Tales Of Ind

A poem by Ramakrishna, T.

BY T. RAMAKRISHNA, B.A.


With an Introduction by the Hon. the Rev. W. MILLER, M.A., LL.D., C.I.E., and dedicated, by permission, to the late Lord Tennyson, Poet Laureate.

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OPINIONS.


They are interesting and remarkable. - Lord Tennyson.

It is a great pleasure to me to find that a native of South India has so distinguished himself. - The Right Hon. Sir M.E. Grant Duff, G.C.S.I.

It is not often that natives succeed so well as you have done in English versification. - H.H. Kérala Varma, C.S.I.

Krishnapore irresistibly reminds us of Auburn, the fortunes of Seeta are in many respects not unlike those of Evangeline, and some forms of expression seem to be coined in the mint of Tennyson.... These tales possess peculiar interest as first-fruits in poetic literature of that amalgamation of Eastern and Western thought that is going on before us at the present day in this country. They are tales of India, descriptive of Indian scenery, and marked by many traits both of custom and of feeling that are characteristic of India.... These tales - tales of woman's constancy and woman's heroism - are pleasing in themselves; and the language in which they are told is simple, imaginative, and marked by a well-sustained melody. The tales are dedicated to Lord Tennyson by "His Lordship's ardent admirer in the Far East"; and certainly they move in the atmosphere of the Tennysonian idyll. - Madras Christian College Magazine.

Much of the versification is very pleasing, and where it is best, it has a decided ring of Tennyson in it.... The author possesses true poetical genius. - Calcutta Statesman and Friend of India.

SEETA AND RAMA: - The story is pretty, though simple. In parts, moreover, the author, who is anonymous, displays the true spirit of poetry, which he (or she) will do well to cultivate.... The tributes of respect for the heroism, purity, and constancy of women which are found in Mr. Ramakrishna's poems are in accordance with the teaching of the Mahabarata, as well as the spirit of the Laureate's verse. Added to this very engaging feature of his work, there is a power of description that is very remarkable in a man to whom English is not his mother tongue. For example, "Seeta and Rama" commences with the following vignette: - ... "All this is in excellent taste. And the same may be said of his delineations of character. He is never wearisome or trite, and ... he succeeds in enlisting the interest and sympathy of his reader and in proving that - as Mrs. Grant Duff lately said - there is 'an indefinite amount of beauty and charm in everyday life' in Southern India." - Madras Mail.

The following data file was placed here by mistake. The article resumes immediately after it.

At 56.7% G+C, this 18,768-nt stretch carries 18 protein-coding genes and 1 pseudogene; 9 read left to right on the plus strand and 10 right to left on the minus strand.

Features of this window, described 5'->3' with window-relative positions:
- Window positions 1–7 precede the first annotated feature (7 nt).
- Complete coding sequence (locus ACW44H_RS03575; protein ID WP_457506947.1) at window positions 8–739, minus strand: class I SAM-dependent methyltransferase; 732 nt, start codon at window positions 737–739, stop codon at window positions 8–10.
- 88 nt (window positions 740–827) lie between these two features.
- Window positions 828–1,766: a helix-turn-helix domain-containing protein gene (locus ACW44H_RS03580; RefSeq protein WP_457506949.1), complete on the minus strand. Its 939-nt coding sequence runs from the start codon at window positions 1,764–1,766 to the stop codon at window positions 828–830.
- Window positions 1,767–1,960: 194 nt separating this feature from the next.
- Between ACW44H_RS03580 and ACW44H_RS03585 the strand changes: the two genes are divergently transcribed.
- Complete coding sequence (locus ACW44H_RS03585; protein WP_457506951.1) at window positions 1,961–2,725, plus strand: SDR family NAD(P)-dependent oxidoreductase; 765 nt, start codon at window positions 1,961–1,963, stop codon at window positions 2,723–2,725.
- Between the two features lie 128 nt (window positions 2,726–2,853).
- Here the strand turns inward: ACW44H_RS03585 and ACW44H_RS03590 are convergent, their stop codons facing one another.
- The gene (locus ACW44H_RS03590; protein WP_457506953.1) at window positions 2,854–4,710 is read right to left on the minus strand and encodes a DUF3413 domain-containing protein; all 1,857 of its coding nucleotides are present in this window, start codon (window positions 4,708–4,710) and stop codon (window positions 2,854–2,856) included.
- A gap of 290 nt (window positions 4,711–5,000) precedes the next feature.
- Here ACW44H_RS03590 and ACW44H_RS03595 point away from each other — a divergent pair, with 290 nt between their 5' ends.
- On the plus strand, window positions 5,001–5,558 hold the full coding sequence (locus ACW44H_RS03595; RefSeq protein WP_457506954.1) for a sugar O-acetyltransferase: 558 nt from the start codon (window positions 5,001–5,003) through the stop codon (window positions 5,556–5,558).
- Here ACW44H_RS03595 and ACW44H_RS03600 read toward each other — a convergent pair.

SEETA AND RAMA: - A very pretty and pathetic, though simple little story, told in the true poetic vein, and possesses a deep melancholy interest.... They are simple tales, told in English verse, which is characterised by a purity and a simplicity that are very noteworthy in an Indian writer, and which show considerable acquaintance of the English language, especially of Tennyson's writings. Indeed, of them all is true what was said of the first poem, not only according to the Christian College Magazine, that some forms of expression seemed coined in the mint of Tennyson, but, according to the Statesman and Friend of India, that where the versification is best it has a ring of Tennyson. - Madras Times.

The style is simple and natural, and reminds us more often of Tennyson's "Idylls of the King" than any other English poem that we can recollect now.... Throughout, the book is most finely written in rhyme, and the learned author has minted at the forge of Tennyson, to whom the book is most dutifully dedicated, the sentiments of Oliver Goldsmith, Parnell, and Byron. - Hindu.

We must congratulate Mr. Ramakrishna on the success which has attended his, no doubt, pleasing labours. He is the first Hindu graduate, so far as we know, who has come before the public as a poet, and well does he deserve every encouragement. - Madras Standard.

This little poem is an exquisitely finished, harmonious, well-written story of a pair of Hindu lovers.... Mr. Ramakrishna is extremely felicitous in the choice of his words, and his descriptions are so picturesque and vivid, and his narrative so stirring, that the reader feels as if spell-bound by the author's great skill and power.... There can be no manner of doubt that the hand that wrote these poems is both strong and skilful, and was directed by a true spirit of poesy of a high order. - People's Friend.

TENNYSON COMMEMORATION MEETING. - At the meeting held in the Christian College, Dr. Miller proposed that the chair should be taken by Mr. T. Ramakrishna Pillai, an old student of the College, who, as many of our readers know, has himself won no small success in the field of poetry. - Christian College Magazine.

Mr. T. Ramakrishna Pillai is probably the only one in Madras, and certainly the only native of India in Madras, who had come into any kind of personal contact with Lord Tennyson. - Speech of the Hon. the Rev. Dr. Miller at the Tennyson Commemoration Meeting.

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